The patient—suffering from an unnamed illness—becomes trapped in a bewildering twilight between life and death. The hospital is a haunted shadow world where memory struggles for a breath of air, where the grotesque facts of the outside country are gone over at leisure. Indignities and past sufferings (long-ago familial deaths, a childhood friend left asleep under a streetlamp, the violent and petty offenses of self-proclaimed criminals) are felt again, perhaps made worse by the removal: the ability to sit and think over events with no further possibility of investigation, action, or intervention ... There is no real story—which might sound like a critique but in fact is a kind of writing that can be just as cogent and enjoyable as the other, more plot-based or emotionally arcing sort, when the bursts of dialogue, bits of mordant wisdom, and small occurrences are done as well as they are done here.
Bouanani’s work has a timeless urgency to it, the kind of timeless frustration that can only come from a specific time and place. And like The Trial or the great Eastern Bloc science-fiction of the 1960s and 70s or other great dystopian novels of the past, the human rage, frustration, and isolation it expresses is equally poignant in past, present, and future.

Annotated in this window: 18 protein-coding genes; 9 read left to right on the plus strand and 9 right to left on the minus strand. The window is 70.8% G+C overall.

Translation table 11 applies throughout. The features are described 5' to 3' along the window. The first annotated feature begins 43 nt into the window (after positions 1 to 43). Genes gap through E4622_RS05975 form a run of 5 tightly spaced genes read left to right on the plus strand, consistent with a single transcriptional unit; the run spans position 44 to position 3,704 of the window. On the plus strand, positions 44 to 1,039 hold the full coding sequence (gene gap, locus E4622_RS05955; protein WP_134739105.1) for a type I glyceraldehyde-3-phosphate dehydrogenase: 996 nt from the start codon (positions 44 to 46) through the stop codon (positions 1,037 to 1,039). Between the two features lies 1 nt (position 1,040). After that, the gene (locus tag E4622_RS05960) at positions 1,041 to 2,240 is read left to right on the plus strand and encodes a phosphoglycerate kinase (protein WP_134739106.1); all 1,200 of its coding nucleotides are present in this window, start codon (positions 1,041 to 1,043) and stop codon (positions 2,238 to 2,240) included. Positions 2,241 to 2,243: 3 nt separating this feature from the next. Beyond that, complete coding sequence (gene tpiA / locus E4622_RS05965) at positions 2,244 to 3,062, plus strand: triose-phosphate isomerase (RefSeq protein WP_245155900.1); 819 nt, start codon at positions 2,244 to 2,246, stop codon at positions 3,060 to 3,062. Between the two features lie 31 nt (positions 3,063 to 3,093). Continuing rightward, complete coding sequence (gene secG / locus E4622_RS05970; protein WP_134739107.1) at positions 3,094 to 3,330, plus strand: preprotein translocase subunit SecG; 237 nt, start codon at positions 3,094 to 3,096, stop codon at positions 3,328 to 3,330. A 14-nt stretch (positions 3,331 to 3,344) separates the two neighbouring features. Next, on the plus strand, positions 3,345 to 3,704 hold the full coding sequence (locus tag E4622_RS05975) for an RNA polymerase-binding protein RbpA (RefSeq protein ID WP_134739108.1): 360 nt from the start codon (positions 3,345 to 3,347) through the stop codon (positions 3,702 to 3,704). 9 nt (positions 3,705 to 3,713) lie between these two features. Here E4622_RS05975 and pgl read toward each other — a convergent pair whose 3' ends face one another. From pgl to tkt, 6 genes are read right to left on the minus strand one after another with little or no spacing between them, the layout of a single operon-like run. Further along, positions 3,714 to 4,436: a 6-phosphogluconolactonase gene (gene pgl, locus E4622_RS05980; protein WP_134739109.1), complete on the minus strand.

It would be hard to avoid the word 'Kafkaesque' in describing this dreamlike and symbolic excursion into an institution that represents suffering humanity ... Bouanani plunges the reader into a world of pain, misery, and mystery—a world in which no one leaves the hospital because no one is ever cured .. From the opening sentence—'When I walked through the large iron gate of the hospital, I must have still been alive'—Bouanani introduces a world of confinement and a kind of death in life ... Incongruously, amid the bleakness of the patients’ lives, the hospital has a garden, ancient oaks, and profuse vegetation. Bouanani foregoes conventional narrative structure and instead presents his plot as a series of encounters—some brutish, some tender—between patients. The narrator uses the dreamlike aura of the hospital in a self-conscious way as he wonders for 'the thousandth time' what he’s doing there and questions whether his experience is 'dream or reality'—and he then aptly alludes to his earlier reading of Kafka and Borges ... A puzzling but haunting novel.